Chinongwa – Lucy Mushita

– Debut novel –

(French version)

Summary: Due to forced displacement during colonialism, people in Chinongwa’s village are poor. One desperate solution is to marry off little girls in exchange for food. Her father and paternal aunt are ashamed when their first attempts to trade Chinongwa fail because she is painfully thin. Eventually, the barren Amai Chitsva takes her off their hands and offers the girl as a second wife to her husband who is old enough to be Chinongwa’s father. With the odds thus staked against such a little girl, Chinongwa must grow up at lightning speed. Relying on her survival instincts, she does her best to be a good co-wife and mother. While Chinongwa does what is demanded of her, she dreams of independence. But what price freedom? Will she ever be free?

Mushita’s powerful novel is set in the early twentieth century Zimbabwe but driven by patriarchy, religion and poverty, child marriage is sadly still common in Zimbabwe and many parts of the world. This book shows how nobody comes out unscathed in this system.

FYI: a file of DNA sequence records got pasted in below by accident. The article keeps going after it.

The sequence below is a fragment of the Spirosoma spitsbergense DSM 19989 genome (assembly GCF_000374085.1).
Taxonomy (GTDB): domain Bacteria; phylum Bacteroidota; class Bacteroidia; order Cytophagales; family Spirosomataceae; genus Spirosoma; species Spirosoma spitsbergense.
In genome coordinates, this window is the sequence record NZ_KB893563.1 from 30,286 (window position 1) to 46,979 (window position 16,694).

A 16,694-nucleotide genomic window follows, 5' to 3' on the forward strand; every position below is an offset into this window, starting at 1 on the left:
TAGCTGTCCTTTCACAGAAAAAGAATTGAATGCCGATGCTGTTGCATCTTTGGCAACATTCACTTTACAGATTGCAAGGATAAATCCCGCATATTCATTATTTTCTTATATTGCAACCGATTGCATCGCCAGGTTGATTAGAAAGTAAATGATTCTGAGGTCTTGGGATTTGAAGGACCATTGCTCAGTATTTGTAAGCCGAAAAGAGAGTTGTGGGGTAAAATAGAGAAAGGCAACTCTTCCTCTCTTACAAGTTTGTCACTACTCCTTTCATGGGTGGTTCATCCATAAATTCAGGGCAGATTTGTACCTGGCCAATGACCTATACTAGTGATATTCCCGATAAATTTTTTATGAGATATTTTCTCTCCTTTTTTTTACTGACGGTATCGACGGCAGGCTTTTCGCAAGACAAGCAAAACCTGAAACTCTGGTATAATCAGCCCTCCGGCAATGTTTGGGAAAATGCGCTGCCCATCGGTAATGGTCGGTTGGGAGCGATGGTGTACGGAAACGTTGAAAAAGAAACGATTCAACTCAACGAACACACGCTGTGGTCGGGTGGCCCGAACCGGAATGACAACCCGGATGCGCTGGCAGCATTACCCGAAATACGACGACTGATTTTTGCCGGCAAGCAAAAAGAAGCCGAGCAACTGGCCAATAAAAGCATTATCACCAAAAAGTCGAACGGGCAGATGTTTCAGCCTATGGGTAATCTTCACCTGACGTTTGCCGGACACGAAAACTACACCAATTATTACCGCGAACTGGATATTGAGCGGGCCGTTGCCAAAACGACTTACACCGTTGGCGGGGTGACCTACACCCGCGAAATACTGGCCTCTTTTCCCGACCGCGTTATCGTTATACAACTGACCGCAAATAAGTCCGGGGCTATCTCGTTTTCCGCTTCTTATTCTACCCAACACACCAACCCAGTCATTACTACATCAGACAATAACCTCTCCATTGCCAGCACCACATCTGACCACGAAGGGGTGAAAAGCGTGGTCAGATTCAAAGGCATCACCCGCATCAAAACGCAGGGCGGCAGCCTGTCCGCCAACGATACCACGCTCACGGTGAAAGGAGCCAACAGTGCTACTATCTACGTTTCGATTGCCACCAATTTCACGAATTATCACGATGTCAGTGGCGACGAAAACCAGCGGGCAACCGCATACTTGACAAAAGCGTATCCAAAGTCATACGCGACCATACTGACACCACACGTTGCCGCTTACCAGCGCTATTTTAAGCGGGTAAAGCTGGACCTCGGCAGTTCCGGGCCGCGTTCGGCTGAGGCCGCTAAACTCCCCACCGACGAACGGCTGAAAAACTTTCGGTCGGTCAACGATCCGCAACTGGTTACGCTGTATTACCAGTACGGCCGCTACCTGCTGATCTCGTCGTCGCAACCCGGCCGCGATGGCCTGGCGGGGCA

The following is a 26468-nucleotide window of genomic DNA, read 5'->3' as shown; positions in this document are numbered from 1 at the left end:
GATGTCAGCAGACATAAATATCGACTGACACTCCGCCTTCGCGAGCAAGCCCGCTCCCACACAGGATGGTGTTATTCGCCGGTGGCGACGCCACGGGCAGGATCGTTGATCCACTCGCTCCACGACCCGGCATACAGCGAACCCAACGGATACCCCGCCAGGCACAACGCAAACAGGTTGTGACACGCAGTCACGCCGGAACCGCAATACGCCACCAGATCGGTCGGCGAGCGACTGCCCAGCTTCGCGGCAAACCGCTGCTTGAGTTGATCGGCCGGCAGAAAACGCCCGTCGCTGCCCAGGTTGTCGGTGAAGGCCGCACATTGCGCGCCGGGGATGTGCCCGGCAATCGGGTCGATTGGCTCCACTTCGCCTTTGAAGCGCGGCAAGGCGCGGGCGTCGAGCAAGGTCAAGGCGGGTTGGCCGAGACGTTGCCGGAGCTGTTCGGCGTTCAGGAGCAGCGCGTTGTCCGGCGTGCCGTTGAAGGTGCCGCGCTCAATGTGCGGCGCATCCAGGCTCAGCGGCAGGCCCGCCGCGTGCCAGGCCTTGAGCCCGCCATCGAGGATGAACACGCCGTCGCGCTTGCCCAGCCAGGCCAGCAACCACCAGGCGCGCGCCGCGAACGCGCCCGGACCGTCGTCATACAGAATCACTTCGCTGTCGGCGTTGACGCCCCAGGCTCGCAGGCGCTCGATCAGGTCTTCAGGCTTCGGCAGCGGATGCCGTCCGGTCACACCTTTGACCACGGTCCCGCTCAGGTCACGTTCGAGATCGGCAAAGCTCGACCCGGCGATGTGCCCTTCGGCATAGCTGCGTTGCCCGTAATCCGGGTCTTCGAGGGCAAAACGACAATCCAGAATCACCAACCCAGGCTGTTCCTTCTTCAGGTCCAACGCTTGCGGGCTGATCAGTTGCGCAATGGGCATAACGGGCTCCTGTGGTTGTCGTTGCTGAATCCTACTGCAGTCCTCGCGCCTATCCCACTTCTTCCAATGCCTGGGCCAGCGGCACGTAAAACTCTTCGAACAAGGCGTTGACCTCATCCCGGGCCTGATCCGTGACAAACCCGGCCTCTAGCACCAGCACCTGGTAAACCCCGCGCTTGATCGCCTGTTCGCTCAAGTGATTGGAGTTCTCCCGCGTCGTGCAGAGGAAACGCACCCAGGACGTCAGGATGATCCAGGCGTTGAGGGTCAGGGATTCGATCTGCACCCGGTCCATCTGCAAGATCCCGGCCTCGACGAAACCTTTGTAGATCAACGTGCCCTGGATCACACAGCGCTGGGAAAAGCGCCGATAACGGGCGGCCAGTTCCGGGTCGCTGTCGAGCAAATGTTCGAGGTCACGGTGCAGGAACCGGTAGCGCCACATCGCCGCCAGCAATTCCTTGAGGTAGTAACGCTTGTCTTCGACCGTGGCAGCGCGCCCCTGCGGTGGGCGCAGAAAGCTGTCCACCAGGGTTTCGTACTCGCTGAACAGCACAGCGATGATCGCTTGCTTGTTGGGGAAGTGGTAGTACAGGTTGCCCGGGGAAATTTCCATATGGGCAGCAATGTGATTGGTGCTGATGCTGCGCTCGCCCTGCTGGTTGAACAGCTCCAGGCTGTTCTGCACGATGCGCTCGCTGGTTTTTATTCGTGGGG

Publication: Modjaji Books, Weaver Press, 2022; Spinifex 2023
Language: English
Rights: World (except World English + World French)
Genre: Debut novel
Extent: 244 p.
Translation: French
Material: French translation by Elise Argaud

Bio: A novelist and essayist, Lucy Mushita was born in Southern Rhodesia, and grew up in a small village during apartheid. Her novel Chinongwa was first published in South Africa in 2008, and in French by Actes Sud in France in 2012 (translation by Elise Argaud). The book explores the post colonial effect on ordinary life. She left Zimbabwe in 1986, for France, the United States and Australia – eventually making Paris her home. In 2022, Chinongwa was reissued in a revised English edition by Weaver Press in Zimbabwe and Modjaji Books in South Africa. Lucy Mushita currently lives between Paris and Sydney, and is working on her second novel.

Rights inquiries: Here


@ Lucy Mushita

No one had ever sat Chinongwa down to tell her that she was going to be given away, but she was neither deaf nor blind. The trees knew it and whispered, gossiped and laughed about it all day, all night. The grass knew it, and during the dry season kept the secret in its roots so as to pass it on to the delicate shoots that sprouted after the first rains. When she looked at the cows staring at her while they ruminated, she saw the pity in their eyes because they knew that she was nothing but a girl who was going to be given away. She shied away from them and pretended she did not see their huge, wide eyes and the tears they shed for her. When she went to watch out for the baboons and monkeys, the baboons ignored her as if out of shame, and the monkeys mocked her.

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